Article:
Player Profile -- Taylor McNamara|
Sept. 30, 2016
The Associated Press recently released their All-Time Top 25 Collegiate Football programs. Ohio State, Notre Dame, Oklahoma, Alabama and USC all graced the top five.
Only a small percentage of prep players ever have the opportunity to play football for storied programs such as these. Playing for two is much rarer. USC’s tight end, Taylor McNamara, is part of that tiny club. He initially called himself a Sooner, but eventually found his true home at Troy.
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After visiting Notre Dame, Washington, Oklahoma, Colorado and California, the highly recruited McNamara began his collegiate athletic career when he committed to play football in Norman, Okla.
“They had a very thin depth chart for my position at the time,” said McNamara. “I was excited about the school and the tradition. My parents told me I could go wherever I wanted and that ended up being the spot.”
The 6-foot5, 245-pound tight end spent three seasons as a Sooner. After medical redshirting his freshman year due to a shoulder injury in 2012, he saw action in nine games throughout the 2013 and 2014 seasons while recording one 4-yard pass reception against Alabama in the 2014 Sugar Bowl.
“I really liked OU a lot and I had a really good group of friends,” he said. “But in terms of my career in football, I was playing around only 10 to 15 snaps a game. I thought it was time for me to explore somewhere else.”
The decision to transfer is a difficult one for any student-athlete. Not only are they choosing to leave their teammates and school, but they are leaving their friendships and the place they have come to call home.
“Every experience happens for a reason, and I think this one definitely opened my eyes,” said McNamara. “Before I transferred, I had this idea of people that do transfer and the stigma that comes along with it. I don’t think I really understood all the things that can happen throughout your college career, how it’s really in a lot of people’s best interest to do it.”
McNamara earned his bachelor’s degree in economics and communications from Oklahoma and was eligible to play immediately as a graduate transfer. As he weighed his options with various programs, an opportunity at Troy presented itself.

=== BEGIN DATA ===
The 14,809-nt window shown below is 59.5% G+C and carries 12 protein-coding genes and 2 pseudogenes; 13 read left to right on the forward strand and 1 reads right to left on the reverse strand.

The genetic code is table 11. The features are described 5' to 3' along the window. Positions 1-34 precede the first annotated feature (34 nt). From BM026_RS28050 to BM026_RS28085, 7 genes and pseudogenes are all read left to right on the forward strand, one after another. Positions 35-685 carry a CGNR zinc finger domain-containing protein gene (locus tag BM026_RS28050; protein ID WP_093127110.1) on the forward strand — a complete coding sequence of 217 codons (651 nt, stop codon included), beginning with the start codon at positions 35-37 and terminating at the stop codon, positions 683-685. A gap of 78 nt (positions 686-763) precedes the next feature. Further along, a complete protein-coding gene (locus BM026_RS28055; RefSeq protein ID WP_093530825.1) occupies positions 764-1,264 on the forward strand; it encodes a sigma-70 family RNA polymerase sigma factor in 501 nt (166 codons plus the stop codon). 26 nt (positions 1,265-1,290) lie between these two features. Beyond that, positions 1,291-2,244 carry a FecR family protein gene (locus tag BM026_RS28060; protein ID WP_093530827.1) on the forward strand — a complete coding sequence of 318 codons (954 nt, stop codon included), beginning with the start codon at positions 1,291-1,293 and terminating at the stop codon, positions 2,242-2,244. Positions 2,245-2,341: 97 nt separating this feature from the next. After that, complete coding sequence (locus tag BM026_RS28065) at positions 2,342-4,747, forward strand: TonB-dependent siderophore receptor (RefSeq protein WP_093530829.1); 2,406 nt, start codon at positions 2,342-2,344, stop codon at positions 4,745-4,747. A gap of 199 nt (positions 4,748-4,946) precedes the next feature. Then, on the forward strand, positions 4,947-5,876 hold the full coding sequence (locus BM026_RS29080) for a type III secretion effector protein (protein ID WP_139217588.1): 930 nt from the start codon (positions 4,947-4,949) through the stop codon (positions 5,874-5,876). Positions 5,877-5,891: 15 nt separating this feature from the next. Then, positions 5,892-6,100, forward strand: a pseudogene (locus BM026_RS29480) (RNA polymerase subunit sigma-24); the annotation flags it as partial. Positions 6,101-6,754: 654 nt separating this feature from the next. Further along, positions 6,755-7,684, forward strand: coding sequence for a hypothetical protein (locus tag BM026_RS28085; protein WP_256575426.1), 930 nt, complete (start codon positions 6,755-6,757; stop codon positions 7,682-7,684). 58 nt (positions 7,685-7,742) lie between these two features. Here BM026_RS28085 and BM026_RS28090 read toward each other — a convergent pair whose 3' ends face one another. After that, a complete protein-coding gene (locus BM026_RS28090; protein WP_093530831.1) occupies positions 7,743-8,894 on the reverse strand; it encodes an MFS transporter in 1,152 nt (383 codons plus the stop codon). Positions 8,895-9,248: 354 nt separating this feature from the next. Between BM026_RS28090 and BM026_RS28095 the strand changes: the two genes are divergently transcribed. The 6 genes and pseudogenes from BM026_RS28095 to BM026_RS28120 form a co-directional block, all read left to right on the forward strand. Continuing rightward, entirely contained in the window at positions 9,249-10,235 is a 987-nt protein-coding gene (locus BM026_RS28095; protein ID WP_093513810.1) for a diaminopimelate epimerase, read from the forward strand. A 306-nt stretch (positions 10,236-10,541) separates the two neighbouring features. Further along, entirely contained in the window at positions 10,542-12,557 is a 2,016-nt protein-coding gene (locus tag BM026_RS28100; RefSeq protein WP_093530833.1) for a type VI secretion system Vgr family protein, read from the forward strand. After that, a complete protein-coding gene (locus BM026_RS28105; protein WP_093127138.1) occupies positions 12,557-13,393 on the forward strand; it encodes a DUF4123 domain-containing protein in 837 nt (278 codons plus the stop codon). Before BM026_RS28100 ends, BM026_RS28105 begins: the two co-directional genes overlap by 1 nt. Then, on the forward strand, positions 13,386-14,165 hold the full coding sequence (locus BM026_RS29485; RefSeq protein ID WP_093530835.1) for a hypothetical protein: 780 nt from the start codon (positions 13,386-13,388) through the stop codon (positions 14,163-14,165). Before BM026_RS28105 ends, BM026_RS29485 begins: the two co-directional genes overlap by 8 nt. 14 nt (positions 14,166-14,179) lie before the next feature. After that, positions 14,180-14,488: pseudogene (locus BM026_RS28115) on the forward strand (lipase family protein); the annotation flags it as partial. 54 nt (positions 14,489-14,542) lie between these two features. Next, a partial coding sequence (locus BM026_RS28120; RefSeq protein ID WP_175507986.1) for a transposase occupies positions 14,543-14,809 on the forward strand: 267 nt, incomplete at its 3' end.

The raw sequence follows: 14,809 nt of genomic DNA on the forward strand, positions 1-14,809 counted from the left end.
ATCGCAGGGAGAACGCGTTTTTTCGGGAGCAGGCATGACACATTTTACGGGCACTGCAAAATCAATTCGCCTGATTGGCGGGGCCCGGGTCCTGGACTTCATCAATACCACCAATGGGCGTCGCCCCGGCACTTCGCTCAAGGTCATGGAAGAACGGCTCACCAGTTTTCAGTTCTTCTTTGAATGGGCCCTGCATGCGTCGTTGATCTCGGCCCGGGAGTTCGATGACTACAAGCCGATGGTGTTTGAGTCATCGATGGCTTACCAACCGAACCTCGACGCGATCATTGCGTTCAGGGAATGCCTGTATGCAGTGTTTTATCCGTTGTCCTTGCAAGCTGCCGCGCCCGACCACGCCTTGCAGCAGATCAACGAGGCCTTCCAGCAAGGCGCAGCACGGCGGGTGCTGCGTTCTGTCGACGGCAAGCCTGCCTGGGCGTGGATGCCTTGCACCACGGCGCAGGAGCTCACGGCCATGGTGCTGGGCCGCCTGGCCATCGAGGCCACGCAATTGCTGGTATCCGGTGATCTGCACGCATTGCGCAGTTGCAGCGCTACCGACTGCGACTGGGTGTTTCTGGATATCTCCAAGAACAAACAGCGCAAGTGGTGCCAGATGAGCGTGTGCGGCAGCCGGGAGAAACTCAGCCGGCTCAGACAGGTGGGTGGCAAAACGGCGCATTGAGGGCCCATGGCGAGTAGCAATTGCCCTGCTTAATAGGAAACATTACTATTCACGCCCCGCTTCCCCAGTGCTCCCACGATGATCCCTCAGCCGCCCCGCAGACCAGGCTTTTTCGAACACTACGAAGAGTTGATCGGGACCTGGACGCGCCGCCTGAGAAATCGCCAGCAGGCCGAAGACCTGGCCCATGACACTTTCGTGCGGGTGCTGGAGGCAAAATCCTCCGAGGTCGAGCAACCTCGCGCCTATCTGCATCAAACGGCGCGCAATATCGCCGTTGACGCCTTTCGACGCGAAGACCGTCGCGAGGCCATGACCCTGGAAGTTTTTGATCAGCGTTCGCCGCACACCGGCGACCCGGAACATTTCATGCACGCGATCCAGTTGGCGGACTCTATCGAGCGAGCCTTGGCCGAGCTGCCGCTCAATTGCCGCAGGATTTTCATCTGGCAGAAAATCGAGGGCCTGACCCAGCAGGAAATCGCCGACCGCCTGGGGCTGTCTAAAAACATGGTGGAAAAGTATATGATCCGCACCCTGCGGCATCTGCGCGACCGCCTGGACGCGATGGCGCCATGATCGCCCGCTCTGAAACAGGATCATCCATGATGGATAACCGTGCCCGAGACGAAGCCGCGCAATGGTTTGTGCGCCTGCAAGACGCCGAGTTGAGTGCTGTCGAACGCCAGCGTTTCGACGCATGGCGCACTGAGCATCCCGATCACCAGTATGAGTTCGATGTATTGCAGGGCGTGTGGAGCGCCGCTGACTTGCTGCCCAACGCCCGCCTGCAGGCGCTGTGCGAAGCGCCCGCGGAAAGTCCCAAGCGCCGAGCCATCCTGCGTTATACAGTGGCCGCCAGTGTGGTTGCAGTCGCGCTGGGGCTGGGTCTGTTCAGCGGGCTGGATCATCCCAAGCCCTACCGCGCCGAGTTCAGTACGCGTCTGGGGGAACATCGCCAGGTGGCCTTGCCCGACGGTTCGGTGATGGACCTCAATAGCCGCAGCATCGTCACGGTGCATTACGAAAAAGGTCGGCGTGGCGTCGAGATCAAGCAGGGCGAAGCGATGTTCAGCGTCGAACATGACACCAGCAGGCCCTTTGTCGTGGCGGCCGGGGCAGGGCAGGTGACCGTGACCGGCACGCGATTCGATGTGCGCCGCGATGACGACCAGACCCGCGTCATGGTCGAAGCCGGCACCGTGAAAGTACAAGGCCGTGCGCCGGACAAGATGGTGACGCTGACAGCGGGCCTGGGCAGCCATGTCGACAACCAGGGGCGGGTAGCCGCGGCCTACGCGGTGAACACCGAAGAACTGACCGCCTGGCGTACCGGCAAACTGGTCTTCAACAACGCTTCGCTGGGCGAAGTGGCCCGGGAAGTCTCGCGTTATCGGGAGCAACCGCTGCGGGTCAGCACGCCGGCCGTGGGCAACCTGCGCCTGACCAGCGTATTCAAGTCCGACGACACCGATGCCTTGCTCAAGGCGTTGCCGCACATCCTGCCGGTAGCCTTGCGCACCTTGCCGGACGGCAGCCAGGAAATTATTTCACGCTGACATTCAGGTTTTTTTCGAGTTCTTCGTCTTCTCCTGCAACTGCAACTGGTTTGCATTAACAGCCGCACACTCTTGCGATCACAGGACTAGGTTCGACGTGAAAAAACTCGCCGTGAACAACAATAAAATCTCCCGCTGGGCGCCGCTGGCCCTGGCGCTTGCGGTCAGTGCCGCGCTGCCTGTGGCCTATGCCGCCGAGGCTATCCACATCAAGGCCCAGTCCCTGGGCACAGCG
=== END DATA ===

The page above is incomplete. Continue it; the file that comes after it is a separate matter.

“When USC had some spots open at tight end, that created an opportunity for me to come in, and I’m thankful that I had that chance,” he said, “I am really blessed to have the opportunity to be a part of this program.”
In a way, transferring to USC was like coming home for McNamara. As a San Diego native, he had the opportunity to see his family on a regular basis. McNamara’s parents attended almost every game in the 2015 season to watch their son.
McNamara, now in his second year pursuing a master’s degree in communication management, earned the starting tight end role for the Trojans right away. While starting all 14 games in 2015 and every game so far in 2016, he has recorded 16 catches for 114 yards with four touchdowns.
But it’s his blocking that has really made strides since becoming a Trojan.
“You have to be able to block and catch,” said McNamara. “(USC tight ends) Coach (John) Baxter always says if you are only a receiving tight end and you can’t play on the line of scrimmage and block guys, you’re worthless because there is always going to be a receiver who is faster than you. It makes a lot of sense. I took that to heart and have really been working on my blocking.”
Baxter recognizes the contributions McNamara makes for the Trojans.
“He’s really fun to coach because he comes to meetings and practice with a smile on his face,” said Baxter. “He loves to play, he’s a good player and we’re really glad we have him. If he hadn’t transferred, we would really have a major hole to fill. He’s a significant piece of our puzzle on offense.”
Coach Baxter isn’t the only one grateful. McNamara appreciates how his decision to become a Trojan has impacted his football career.
“I’m blessed to be a member of this team,” he said. “We have a ton of talent. In terms of our backs and receivers, it’s the best group I’ve played with in college by far, and I’ve played with some great players at Oklahoma.”
Having been a member of two great programs, McNamara feels fortunate to be a student-athlete at USC.
“From the tradition to the people that have been through here, it’s pretty incredible,” he said. “The school is great and the education you receive is incomparable. The coaching staff here is so genuine, and they really care about all the players. They made that clear as day. While college football is a business, at USC it feels more like a family than anywhere else I’ve been.”
Described as a “player’s coach” by the Trojans, USC head coach Clay Helton goes above and beyond to ensure that every member of his team is treated like family. He practices what he preaches: brotherhood.
“Coach Helton always has your back,” said McNamara. “As a player knowing that, it makes life so much easier. He’s supported me through good and bad. Knowing that he cares about you as a person and not just a football player or a stat, it means a lot and it really goes a long way.”
While he didn’t foresee transferring universities, Taylor McNamara’s journey ended up bringing him to a place he could truly call home. Though he initially chanted “Boomer Sooner”, Taylor McNamara will officially fight on forever.
“I’ve been blessed and I’m really glad I’ve had the experience I did,” he said. “It’s been unique, but I’m glad it happened and it turned out the way it did. USC has been everything I could have imagined it being and more. I really know I made the right decision.”
By Katie Ryan